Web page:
A new car is one of the most expensive purchases many consumers ever make. According to the National Automobile Dealers Association, the average price of a new car sold in the United States is $28,400. That’s why it’s important to know how to make a smart deal. Luckily, we’re here to discuss car loan options with you.
Think about what car model and options you want and how much you’re willing to spend. Do some research. You’ll be less likely to feel pressured into making a hasty or expensive decision and more likely to get a better deal.
Consider these suggestions:
Negotiations often have a vocabulary of their own. Here are some terms you may hear when you’re talking price.
Invoice Price: is the manufacturer’s initial charge to the dealer. This usually is higher than the dealer’s final cost because dealers receive rebates, allowances, discounts, and incentive awards. Generally, the invoice price should include freight (also known as destination and delivery). If you’re buying a car based on the invoice price (for example, “at invoice,” “$100 below invoice,” “two percent above invoice”) and if freight is already included, make sure freight isn’t added again to the sales contract.
Base Price: is the cost of the car without options, but includes standard equipment and a factory warranty. This price is printed on the Monroney sticker.
Monroney Sticker Price: shows the base price, the manufacturer’s installed options with the manufacturer’s suggested retail price, the manufacturer’s transportation charge, and the fuel economy (mileage). Affixed to the car window, this label is required by federal law and may be removed only by the purchaser.
Dealer Sticker Price: usually on a supplemental sticker, is the Monroney sticker price plus the suggested retail price of dealer-installed options, such as additional dealer markup (ADM) or additional dealer profit (ADP), dealer preparation, and undercoating.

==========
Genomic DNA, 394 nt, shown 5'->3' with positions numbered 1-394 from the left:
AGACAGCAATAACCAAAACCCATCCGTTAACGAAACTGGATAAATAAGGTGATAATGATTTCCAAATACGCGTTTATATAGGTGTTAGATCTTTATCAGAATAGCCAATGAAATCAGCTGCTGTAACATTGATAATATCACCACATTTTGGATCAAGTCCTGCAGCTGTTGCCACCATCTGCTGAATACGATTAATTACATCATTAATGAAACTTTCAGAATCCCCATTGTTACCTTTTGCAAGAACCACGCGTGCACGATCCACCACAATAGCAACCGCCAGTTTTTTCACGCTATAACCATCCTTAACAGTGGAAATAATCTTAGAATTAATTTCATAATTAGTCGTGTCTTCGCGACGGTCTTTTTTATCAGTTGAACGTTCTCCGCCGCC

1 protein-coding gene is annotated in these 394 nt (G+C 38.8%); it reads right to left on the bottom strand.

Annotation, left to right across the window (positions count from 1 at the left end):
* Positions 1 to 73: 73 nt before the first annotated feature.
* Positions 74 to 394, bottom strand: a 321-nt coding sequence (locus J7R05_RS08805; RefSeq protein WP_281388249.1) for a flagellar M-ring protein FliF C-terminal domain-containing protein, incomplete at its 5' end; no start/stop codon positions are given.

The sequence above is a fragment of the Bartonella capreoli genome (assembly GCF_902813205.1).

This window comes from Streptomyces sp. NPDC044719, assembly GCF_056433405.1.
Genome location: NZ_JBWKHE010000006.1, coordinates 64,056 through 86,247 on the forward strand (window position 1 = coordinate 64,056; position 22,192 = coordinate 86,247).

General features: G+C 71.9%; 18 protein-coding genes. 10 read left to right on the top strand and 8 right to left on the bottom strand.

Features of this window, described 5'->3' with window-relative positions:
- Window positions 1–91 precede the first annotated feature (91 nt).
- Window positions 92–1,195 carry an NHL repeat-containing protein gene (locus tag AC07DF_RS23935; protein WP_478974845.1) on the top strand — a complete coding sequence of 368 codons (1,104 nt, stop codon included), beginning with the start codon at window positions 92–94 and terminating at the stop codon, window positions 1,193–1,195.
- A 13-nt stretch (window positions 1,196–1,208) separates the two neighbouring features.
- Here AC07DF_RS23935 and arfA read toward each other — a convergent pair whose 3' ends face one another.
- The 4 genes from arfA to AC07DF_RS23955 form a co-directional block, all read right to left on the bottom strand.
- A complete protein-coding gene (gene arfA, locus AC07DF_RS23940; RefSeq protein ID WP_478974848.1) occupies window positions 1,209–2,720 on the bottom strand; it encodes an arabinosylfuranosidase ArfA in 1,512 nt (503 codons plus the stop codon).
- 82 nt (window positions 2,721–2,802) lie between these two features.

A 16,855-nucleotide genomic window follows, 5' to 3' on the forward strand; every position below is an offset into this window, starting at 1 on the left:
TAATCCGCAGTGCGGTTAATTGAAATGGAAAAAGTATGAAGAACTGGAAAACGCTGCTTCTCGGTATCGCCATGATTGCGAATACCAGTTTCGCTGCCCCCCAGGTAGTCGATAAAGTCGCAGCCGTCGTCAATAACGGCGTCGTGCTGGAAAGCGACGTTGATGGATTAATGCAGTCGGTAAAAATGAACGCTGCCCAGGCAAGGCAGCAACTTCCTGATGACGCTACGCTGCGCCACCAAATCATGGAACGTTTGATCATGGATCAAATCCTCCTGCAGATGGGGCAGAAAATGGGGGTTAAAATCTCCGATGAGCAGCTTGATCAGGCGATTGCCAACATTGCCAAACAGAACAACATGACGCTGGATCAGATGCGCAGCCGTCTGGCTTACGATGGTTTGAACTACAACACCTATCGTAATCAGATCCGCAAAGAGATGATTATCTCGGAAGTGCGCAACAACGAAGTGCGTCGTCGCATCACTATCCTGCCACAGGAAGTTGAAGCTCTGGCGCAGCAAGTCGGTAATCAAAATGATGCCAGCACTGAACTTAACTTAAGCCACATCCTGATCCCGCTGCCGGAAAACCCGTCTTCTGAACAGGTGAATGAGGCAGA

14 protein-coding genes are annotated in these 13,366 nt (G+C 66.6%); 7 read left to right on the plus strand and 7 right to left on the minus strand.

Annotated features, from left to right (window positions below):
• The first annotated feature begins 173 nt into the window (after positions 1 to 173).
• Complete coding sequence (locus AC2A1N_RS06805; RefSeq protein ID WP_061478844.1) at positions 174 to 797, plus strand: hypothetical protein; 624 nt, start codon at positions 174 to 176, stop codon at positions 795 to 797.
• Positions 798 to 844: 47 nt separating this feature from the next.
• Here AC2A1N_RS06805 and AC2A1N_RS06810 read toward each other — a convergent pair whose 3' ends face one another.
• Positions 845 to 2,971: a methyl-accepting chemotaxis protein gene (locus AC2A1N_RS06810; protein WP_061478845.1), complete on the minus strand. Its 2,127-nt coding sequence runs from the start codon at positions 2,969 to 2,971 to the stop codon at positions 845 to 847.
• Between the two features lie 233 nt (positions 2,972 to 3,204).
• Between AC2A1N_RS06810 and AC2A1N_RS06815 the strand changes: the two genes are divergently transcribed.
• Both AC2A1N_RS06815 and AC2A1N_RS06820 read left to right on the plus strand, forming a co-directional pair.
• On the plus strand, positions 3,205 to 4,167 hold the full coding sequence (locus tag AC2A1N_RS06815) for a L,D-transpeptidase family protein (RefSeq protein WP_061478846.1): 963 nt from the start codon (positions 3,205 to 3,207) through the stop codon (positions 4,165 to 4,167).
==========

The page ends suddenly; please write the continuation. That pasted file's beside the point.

Financing Your New Car: If you decide to finance your car, be aware that the financing obtained by the dealer, even if the dealer contacts lenders on your behalf, may not be the best deal you can get. Contact lenders directly. Compare the financing they offer you with the financing the dealer offers you. Because offers vary, shop around for the best deal, comparing the annual percentage rate (APR) and the length of the loan.
When negotiating to finance a car, be wary of focusing only on the monthly payment. The total amount you will pay depends on the price of the car you negotiate, the APR, and the length of the loan. Dealers sometimes offer very low financing rates for specific cars or models, but may not be willing to negotiate on the price of these cars.
To qualify for the special rates, you may be required to make a large down payment. With these conditions, you may find that it’s sometimes more affordable to pay higher financing charges on a car that is lower in price or to buy a car that requires a smaller down payment. Before you sign a contract to purchase or finance the car, consider the terms of the financing and evaluate whether you can afford the purchase.
Before you drive off the lot, make sure that you have a copy of the contract that both you and the dealer have signed, and be sure that all blanks are filled in. Some dealers and lenders may ask you to buy credit insurance to pay off your loan if you should die or become disabled. Before you buy credit insurance, consider the cost, and whether it’s worthwhile. Check your existing policies to avoid duplicating benefits. Credit insurance is not required by federal law. If your dealer requires you to buy credit insurance for car financing, it must be included in the cost of credit. That is, it must be reflected in the APR.
Your state Attorney General also may have requirements about credit insurance. Check with your state Insurance Commissioner or state consumer protection agency.Learn more about how NCD CU can help
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